Let’s have some fun.

Pretend to be running in slow-motion. You’re now the hero of a movie chasing down the bad guy. OR

Pretend you’re a model walking in slow-motion down the catwalk. Walk, look… and turn!

After you’re done stand still for a minute and feel your mind and body.

Simply observe any sensations or feelings. Whenever you become aware of any thoughts or sensations, remain mindful and detached and let the sensations go. When a new thought or sensation comes, let that one go.

Become aware of the gentle, fluid movements within your mind.

Thoughts and sensations are replaced by other thoughts and sensations—a perpetual, impermanent cycle. This is natural, just as the moving, changing sensations in your body, coming and going as you walk.

Final thoughts

Hopefully your mind enjoyed the break from habitual patterns and thinking about what-to-do-next. You didn’t walk, you were just moving. Mindfulness is more about living than exercising. If you can learn to establish awareness during walking meditation—when you are physically moving with your eyes open—then it won’t be difficult to arouse that same wakeful quality during other activities, such as eating, washing dishes or driving. It’ll be easier for you to arouse mindfulness when you walk to your car or during any other time. Your mindfulness will become a habit that will begin to permeate your entire life.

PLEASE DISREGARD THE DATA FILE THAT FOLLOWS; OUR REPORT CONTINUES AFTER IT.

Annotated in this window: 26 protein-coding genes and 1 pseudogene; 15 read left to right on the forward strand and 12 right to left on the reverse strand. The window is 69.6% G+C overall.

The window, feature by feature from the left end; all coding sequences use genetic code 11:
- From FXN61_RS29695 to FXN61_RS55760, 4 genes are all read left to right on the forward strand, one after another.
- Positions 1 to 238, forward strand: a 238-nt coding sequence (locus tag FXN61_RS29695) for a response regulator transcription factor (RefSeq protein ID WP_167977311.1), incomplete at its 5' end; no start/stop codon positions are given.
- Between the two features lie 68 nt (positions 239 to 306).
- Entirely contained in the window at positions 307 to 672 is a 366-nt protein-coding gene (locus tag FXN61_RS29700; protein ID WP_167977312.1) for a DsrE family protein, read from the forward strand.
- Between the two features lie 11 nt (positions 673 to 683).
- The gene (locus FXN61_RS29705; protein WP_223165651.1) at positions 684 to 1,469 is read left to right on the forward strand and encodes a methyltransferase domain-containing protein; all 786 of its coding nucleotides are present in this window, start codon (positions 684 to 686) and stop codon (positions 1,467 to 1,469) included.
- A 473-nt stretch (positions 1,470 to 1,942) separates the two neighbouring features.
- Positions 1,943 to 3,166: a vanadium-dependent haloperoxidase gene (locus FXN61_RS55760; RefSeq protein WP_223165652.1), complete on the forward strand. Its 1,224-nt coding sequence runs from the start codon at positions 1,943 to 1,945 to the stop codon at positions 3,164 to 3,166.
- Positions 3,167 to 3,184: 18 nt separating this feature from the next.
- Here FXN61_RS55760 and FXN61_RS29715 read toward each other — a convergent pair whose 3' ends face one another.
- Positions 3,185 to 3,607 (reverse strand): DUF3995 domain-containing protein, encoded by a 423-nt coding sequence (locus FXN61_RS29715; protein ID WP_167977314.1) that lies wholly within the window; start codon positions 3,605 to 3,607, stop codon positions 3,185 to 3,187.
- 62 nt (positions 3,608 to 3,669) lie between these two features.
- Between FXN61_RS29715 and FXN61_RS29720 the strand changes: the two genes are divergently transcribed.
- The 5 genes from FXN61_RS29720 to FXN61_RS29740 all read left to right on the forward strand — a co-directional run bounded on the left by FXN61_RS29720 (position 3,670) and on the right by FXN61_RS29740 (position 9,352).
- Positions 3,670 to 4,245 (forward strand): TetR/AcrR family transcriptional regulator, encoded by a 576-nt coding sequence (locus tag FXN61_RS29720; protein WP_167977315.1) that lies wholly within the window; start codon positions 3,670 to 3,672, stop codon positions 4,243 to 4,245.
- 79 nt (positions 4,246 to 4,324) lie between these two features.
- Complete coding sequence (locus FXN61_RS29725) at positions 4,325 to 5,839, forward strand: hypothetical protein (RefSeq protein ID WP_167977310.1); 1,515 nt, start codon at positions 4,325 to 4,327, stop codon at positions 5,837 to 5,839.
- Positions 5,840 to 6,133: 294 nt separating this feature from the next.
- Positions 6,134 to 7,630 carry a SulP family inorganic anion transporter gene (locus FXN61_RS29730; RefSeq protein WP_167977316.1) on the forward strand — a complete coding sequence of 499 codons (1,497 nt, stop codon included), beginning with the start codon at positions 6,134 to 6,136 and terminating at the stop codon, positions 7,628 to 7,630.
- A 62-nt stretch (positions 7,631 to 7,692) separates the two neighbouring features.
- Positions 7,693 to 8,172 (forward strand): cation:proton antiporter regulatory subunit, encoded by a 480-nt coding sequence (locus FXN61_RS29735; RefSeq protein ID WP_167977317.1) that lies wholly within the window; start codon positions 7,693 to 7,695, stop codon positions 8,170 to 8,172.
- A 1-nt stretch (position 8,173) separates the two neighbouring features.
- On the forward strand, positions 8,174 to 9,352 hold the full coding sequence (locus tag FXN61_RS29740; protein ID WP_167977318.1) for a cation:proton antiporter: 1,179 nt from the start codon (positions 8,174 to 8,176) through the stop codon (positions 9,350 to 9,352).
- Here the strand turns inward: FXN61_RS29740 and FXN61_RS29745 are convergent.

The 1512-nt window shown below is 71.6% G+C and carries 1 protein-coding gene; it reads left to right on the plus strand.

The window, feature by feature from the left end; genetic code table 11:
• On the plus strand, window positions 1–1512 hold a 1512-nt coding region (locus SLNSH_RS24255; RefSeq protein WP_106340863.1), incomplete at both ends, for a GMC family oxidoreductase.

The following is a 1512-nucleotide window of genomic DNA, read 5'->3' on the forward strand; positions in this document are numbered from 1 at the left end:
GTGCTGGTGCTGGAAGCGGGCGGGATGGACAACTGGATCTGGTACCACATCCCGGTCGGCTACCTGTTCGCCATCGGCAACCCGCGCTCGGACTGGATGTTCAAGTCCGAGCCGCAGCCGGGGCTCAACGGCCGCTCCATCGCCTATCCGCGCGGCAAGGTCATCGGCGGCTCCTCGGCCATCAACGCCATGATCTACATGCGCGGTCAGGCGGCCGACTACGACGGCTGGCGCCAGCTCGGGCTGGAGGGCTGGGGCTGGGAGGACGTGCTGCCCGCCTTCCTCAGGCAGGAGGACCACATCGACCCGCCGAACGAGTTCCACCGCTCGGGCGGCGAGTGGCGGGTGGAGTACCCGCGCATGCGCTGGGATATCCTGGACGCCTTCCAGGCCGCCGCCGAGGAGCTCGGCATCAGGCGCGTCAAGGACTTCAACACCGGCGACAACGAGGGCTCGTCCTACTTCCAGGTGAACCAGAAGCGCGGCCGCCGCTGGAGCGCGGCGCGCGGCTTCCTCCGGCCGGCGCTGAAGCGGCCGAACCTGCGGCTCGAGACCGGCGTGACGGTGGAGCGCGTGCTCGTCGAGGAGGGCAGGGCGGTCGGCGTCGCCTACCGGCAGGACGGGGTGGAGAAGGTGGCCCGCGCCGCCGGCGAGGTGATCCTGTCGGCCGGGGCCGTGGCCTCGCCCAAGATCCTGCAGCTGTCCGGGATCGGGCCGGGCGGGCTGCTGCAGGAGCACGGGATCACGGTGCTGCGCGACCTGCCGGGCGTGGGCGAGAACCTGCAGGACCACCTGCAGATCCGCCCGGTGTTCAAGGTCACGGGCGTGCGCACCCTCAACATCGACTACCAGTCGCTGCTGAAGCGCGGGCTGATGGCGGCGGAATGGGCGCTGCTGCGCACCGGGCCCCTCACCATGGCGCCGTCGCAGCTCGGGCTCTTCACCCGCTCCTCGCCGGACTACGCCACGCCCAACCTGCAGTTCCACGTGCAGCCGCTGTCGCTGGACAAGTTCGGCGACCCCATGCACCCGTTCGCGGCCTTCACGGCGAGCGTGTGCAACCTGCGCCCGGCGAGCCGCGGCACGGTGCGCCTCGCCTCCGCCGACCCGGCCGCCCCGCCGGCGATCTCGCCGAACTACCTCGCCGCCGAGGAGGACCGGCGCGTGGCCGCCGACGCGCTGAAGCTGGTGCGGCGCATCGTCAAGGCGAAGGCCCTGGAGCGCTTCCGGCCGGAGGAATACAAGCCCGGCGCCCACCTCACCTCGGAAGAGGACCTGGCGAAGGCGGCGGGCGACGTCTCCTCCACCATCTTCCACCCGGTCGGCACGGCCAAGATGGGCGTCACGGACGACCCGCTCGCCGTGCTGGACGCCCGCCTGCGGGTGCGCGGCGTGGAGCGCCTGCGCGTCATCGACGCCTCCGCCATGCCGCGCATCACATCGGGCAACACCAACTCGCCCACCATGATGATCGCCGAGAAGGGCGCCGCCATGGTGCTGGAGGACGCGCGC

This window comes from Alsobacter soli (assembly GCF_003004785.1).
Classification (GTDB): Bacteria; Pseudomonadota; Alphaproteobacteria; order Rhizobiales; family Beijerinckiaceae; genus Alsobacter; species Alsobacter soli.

Mindful eatingMindful eating: A raisin

1. When the dish or bag comes to you take one raisin and keep it in your hand.

2. Hold the raisin in the palm of your hand. Feel the weight of it.